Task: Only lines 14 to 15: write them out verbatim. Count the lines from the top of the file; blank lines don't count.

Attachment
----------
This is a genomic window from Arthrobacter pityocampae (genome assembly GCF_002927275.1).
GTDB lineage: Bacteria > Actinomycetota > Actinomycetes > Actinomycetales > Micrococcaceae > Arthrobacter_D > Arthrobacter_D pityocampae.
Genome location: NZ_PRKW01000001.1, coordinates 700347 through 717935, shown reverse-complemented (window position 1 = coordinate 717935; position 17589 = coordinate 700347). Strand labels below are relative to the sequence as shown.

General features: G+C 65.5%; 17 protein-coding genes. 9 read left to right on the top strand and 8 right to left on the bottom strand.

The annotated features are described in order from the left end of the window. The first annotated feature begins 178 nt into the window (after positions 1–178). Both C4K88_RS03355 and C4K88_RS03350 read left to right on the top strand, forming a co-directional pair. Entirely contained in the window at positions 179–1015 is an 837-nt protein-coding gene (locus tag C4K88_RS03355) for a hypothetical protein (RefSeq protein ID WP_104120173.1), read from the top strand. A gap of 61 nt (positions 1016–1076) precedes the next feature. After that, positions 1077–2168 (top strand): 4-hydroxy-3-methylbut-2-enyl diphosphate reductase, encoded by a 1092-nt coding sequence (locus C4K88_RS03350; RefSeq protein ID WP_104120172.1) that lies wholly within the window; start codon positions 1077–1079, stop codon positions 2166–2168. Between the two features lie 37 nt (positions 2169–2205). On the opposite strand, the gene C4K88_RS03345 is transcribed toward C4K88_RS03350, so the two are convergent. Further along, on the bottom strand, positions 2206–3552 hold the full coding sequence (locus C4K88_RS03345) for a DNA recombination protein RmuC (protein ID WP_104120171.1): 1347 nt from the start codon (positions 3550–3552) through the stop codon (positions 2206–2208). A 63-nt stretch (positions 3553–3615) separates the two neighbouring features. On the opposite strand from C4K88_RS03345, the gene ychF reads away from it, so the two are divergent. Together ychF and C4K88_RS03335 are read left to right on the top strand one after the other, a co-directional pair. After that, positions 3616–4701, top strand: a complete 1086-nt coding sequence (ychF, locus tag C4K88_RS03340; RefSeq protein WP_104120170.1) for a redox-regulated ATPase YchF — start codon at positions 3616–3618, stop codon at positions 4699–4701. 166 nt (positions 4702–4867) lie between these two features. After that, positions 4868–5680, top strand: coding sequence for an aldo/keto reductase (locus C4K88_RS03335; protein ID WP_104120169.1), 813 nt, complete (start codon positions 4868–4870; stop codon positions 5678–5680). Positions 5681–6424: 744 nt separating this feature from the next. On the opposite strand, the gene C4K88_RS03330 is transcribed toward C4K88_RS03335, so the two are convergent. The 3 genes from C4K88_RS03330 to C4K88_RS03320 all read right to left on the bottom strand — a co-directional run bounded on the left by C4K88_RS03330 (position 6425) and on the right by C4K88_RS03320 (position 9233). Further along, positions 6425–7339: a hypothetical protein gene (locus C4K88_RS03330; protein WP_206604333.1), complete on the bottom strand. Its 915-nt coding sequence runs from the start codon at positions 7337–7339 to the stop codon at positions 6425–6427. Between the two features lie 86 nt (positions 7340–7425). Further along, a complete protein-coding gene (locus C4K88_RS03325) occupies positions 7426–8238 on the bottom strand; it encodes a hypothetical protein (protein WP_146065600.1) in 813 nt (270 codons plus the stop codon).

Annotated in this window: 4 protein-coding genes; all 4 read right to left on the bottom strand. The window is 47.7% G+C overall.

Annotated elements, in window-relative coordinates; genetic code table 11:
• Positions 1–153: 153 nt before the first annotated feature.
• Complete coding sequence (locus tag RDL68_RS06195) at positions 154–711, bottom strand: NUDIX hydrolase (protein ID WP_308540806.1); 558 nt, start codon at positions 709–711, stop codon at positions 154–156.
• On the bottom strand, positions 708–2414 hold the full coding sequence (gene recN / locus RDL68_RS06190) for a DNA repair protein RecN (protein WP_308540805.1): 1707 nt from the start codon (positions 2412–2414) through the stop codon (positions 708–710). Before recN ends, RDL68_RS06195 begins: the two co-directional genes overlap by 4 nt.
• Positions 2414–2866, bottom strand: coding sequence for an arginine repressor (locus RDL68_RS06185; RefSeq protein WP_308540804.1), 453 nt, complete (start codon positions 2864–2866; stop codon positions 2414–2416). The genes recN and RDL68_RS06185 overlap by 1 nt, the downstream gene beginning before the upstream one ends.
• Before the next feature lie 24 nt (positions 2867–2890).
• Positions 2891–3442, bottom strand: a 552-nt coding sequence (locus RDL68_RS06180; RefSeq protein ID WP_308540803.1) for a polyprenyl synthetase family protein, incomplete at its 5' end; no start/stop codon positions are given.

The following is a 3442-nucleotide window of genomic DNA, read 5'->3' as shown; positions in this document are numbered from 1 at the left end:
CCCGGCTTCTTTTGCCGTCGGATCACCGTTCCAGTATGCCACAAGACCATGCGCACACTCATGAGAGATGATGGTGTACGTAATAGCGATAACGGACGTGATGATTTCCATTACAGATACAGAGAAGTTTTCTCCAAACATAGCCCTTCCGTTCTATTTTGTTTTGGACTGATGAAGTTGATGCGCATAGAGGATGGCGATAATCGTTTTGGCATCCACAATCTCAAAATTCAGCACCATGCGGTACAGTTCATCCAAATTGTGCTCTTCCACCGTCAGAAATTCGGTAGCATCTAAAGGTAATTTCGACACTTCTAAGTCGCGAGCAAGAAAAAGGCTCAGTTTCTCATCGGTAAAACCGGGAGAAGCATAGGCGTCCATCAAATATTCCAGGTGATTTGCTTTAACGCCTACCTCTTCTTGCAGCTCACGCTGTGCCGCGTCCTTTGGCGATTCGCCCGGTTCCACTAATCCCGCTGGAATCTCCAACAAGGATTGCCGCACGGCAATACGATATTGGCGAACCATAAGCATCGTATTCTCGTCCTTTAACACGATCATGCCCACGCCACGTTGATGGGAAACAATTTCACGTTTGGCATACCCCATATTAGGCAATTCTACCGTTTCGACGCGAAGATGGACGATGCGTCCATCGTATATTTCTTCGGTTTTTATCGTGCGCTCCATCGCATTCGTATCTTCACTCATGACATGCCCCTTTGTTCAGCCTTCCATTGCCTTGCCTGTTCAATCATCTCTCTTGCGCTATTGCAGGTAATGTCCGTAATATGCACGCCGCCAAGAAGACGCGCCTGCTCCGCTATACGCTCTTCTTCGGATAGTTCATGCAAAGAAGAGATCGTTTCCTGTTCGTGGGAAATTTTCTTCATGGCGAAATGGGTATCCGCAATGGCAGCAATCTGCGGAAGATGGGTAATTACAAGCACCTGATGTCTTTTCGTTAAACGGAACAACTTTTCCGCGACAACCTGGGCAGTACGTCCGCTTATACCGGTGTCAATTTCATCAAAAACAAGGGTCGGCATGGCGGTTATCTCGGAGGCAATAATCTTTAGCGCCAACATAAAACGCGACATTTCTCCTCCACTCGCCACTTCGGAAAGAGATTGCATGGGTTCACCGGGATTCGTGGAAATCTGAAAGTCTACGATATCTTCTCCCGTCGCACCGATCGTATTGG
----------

The following is a 3442-nucleotide window of genomic DNA, read 5'->3' as shown; positions in this document are numbered from 1 at the left end:
CCCGGCTTCTTTTGCCGTCGGATCACCGTTCCAGTATGCCACAAGACCATGCGCACACTCATGAGAGATGATGGTGTACGTAATAGCGATAACGGACGTGATGATTTCCATTACAGATACAGAGAAGTTTTCTCCAAACATAGCCCTTCCGTTCTATTTTGTTTTGGACTGATGAAGTTGATGCGCATAGAGGATGGCGATAATCGTTTTGGCATCCACAATCTCAAAATTCAGCACCATGCGGTACAGTTCATCCAAATTGTGCTCTTCCACCGTCAGAAATTCGGTAGCATCTAAAGGTAATTTCGACACTTCTAAGTCGCGAGCAAGAAAAAGGCTCAGTTTCTCATCGGTAAAACCGGGAGAAGCATAGGCGTCCATCAAATATTCCAGGTGATTTGCTTTAACGCCTACCTCTTCTTGCAGCTCACGCTGTGCCGCGTCCTTTGGCGATTCGCCCGGTTCCACTAATCCCGCTGGAATCTCCAACAAGGATTGCCGCACGGCAATACGATATTGGCGAACCATAAGCATCGTATTCTCGTCCTTTAACACGATCATGCCCACGCCACGTTGATGGGAAACAATTTCACGTTTGGCATACCCCATATTAGGCAATTCTACCGTTTCGACGCGAAGATGGACGATGCGTCCATCGTATATTTCTTCGGTTTTTATCGTGCGCTCCATCGCATTCGTATCTTCACTCATGACATGCCCCTTTGTTCAGCCTTCCATTGCCTTGCCTGTTCAATCATCTCTCTTGCGCTATTGCAGGTAATGTCCGTAATATGCACGCCGCCAAGAAGACGCGCCTGCTCCGCTATACGCTCTTCTTCGGATAGTTCATGCAAAGAAGAGATCGTTTCCTGTTCGTGGGAAATTTTCTTCATGGCGAAATGGGTATCCGCAATGGCAGCAATCTGCGGAAGATGGGTAATTACAAGCACCTGATGTCTTTTCGTTAAACGGAACAACTTTTCCGCGACAACCTGGGCAGTACGTCCGCTTATACCGGTGTCAATTTCATCAAAAACAAGGGTCGGCATGGCGGTTATCTCGGAGGCAATAATCTTTAGCGCCAACATAAAACGCGACATTTCTCCTCCACTCGCCACTTCGGAAAGAGATTGCATGGGTTCACCGGGATTCGTGGAAATCTGAAAGTCTACGATATCTTCTCCCGTCGCACCGATCGTATTGG